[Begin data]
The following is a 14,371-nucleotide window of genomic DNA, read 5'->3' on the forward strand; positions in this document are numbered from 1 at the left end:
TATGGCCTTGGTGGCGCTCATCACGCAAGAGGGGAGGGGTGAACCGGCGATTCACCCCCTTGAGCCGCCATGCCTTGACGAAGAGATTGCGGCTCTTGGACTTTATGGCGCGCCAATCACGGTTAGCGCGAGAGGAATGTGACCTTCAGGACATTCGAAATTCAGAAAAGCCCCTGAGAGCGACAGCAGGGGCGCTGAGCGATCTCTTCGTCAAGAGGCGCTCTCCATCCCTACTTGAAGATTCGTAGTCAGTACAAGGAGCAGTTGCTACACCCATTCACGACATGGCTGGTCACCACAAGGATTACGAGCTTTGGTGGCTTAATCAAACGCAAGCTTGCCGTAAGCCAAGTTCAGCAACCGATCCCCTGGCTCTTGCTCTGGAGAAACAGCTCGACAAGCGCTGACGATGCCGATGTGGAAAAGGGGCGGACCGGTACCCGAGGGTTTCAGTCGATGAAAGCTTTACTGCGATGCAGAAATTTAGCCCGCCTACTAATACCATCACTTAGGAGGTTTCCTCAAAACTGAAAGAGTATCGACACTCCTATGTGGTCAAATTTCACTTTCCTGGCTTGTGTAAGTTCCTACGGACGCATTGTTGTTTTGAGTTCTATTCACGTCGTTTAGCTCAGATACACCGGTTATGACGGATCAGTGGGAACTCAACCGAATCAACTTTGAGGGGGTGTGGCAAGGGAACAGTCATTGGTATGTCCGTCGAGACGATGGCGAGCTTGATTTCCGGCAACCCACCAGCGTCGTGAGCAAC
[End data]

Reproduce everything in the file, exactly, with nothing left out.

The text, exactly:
The following is a 14,371-nucleotide window of genomic DNA, read 5'->3' on the forward strand; positions in this document are numbered from 1 at the left end:
TATGGCCTTGGTGGCGCTCATCACGCAAGAGGGGAGGGGTGAACCGGCGATTCACCCCCTTGAGCCGCCATGCCTTGACGAAGAGATTGCGGCTCTTGGACTTTATGGCGCGCCAATCACGGTTAGCGCGAGAGGAATGTGACCTTCAGGACATTCGAAATTCAGAAAAGCCCCTGAGAGCGACAGCAGGGGCGCTGAGCGATCTCTTCGTCAAGAGGCGCTCTCCATCCCTACTTGAAGATTCGTAGTCAGTACAAGGAGCAGTTGCTACACCCATTCACGACATGGCTGGTCACCACAAGGATTACGAGCTTTGGTGGCTTAATCAAACGCAAGCTTGCCGTAAGCCAAGTTCAGCAACCGATCCCCTGGCTCTTGCTCTGGAGAAACAGCTCGACAAGCGCTGACGATGCCGATGTGGAAAAGGGGCGGACCGGTACCCGAGGGTTTCAGTCGATGAAAGCTTTACTGCGATGCAGAAATTTAGCCCGCCTACTAATACCATCACTTAGGAGGTTTCCTCAAAACTGAAAGAGTATCGACACTCCTATGTGGTCAAATTTCACTTTCCTGGCTTGTGTAAGTTCCTACGGACGCATTGTTGTTTTGAGTTCTATTCACGTCGTTTAGCTCAGATACACCGGTTATGACGGATCAGTGGGAACTCAACCGAATCAACTTTGAGGGGGTGTGGCAAGGGAACAGTCATTGGTATGTCCGTCGAGACGATGGCGAGCTTGATTTCCGGCAACCCACCAGCGTCGTGAGCAAC